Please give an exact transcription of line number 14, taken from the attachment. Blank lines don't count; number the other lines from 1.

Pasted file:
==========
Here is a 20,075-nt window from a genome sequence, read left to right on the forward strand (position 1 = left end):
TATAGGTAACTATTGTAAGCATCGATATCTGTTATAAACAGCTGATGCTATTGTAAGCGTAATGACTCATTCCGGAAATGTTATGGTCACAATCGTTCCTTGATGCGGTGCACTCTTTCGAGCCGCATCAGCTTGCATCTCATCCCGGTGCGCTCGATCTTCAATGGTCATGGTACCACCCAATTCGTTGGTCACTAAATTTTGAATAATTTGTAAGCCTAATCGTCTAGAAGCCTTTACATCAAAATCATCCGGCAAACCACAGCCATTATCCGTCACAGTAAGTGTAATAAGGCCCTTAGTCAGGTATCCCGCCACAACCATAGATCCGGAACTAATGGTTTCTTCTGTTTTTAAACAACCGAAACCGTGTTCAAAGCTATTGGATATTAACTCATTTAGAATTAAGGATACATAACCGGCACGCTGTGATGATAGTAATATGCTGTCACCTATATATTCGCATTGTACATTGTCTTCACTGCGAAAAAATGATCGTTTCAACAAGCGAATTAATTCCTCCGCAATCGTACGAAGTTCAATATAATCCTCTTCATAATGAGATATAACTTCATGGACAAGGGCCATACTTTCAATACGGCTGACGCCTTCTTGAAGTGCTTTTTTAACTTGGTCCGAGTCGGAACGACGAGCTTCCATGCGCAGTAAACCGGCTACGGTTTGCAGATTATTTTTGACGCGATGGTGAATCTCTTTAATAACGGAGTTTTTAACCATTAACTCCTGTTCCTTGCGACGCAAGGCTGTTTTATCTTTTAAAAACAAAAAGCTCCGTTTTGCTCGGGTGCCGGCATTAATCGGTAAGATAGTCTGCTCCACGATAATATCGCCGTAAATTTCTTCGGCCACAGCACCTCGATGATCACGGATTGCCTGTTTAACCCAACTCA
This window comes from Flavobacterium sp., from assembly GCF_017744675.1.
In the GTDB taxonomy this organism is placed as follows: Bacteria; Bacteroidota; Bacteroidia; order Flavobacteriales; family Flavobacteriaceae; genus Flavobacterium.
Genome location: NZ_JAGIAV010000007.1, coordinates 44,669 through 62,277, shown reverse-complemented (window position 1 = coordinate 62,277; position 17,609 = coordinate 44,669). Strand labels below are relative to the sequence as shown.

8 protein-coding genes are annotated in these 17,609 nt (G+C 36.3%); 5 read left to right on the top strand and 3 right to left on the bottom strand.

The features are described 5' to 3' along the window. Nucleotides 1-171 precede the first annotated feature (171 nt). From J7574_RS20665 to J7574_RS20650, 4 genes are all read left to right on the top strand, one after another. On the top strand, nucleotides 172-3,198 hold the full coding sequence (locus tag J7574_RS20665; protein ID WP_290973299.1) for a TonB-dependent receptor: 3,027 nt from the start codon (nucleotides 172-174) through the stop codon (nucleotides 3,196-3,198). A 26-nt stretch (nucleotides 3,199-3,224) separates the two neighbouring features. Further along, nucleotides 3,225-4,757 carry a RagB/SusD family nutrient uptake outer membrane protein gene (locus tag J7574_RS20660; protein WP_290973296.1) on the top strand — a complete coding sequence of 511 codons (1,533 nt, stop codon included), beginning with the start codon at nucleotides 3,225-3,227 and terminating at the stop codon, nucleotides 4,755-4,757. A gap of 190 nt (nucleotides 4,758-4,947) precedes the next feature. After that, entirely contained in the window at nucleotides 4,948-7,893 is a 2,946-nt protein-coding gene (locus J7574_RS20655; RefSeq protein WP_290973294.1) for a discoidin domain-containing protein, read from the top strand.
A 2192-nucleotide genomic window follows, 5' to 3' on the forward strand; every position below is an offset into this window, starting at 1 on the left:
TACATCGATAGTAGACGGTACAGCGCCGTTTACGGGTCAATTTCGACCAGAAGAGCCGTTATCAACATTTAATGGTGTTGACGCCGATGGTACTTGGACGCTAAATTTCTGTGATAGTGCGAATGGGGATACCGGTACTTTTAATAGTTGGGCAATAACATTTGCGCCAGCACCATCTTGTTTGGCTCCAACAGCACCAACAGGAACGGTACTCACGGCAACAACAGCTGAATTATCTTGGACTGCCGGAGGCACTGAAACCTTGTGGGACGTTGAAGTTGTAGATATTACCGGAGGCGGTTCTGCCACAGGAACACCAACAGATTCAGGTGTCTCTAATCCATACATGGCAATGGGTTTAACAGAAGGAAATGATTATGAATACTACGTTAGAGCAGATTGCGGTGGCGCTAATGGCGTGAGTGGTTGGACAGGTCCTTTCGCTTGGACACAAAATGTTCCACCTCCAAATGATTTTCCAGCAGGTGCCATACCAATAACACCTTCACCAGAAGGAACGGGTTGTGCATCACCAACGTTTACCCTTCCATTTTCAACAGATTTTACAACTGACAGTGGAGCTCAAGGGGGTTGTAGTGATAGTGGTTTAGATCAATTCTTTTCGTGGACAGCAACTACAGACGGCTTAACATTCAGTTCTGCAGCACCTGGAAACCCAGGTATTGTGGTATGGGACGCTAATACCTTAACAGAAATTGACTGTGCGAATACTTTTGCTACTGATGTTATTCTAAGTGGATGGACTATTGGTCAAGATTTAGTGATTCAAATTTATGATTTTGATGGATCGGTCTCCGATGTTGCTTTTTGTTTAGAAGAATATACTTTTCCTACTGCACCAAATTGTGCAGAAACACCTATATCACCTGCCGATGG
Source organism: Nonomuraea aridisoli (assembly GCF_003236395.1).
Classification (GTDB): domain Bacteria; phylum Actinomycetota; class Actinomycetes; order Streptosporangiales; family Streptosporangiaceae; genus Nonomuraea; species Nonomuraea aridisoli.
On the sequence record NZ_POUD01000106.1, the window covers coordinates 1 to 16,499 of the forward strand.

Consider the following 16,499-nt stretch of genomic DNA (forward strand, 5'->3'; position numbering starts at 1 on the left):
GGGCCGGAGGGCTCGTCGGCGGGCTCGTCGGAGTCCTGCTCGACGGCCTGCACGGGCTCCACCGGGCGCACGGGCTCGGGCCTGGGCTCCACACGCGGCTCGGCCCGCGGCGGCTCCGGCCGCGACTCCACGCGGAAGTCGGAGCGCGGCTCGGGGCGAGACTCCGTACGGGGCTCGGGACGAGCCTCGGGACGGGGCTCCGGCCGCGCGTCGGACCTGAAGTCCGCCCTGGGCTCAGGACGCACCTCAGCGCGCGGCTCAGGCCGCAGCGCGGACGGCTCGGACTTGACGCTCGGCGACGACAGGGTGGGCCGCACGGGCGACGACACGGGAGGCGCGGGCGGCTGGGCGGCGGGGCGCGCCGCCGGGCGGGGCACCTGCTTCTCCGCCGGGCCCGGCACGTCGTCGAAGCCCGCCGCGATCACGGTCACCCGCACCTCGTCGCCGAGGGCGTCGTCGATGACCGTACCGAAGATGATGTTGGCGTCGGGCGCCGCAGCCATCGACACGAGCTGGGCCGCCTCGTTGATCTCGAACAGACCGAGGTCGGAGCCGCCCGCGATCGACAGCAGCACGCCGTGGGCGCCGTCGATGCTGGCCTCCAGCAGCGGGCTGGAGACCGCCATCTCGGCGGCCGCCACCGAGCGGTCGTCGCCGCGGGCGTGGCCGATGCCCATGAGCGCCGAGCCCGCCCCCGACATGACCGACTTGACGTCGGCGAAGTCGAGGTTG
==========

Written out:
GGGCCGGAGGGCTCGTCGGCGGGCTCGTCGGAGTCCTGCTCGACGGCCTGCACGGGCTCCACCGGGCGCACGGGCTCGGGCCTGGGCTCCACACGCGGCTCGGCCCGCGGCGGCTCCGGCCGCGACTCCACGCGGAAGTCGGAGCGCGGCTCGGGGCGAGACTCCGTACGGGGCTCGGGACGAGCCTCGGGACGGGGCTCCGGCCGCGCGTCGGACCTGAAGTCCGCCCTGGGCTCAGGACGCACCTCAGCGCGCGGCTCAGGCCGCAGCGCGGACGGCTCGGACTTGACGCTCGGCGACGACAGGGTGGGCCGCACGGGCGACGACACGGGAGGCGCGGGCGGCTGGGCGGCGGGGCGCGCCGCCGGGCGGGGCACCTGCTTCTCCGCCGGGCCCGGCACGTCGTCGAAGCCCGCCGCGATCACGGTCACCCGCACCTCGTCGCCGAGGGCGTCGTCGATGACCGTACCGAAGATGATGTTGGCGTCGGGCGCCGCAGCCATCGACACGAGCTGGGCCGCCTCGTTGATCTCGAACAGACCGAGGTCGGAGCCGCCCGCGATCGACAGCAGCACGCCGTGGGCGCCGTCGATGCTGGCCTCCAGCAGCGGGCTGGAGACCGCCATCTCGGCGGCCGCCACCGAGCGGTCGTCGCCGCGGGCGTGGCCGATGCCCATGAGCGCCGAGCCCGCCCCCGACATGACCGACTTGACGTCGGCGAAGTCGAGGTTG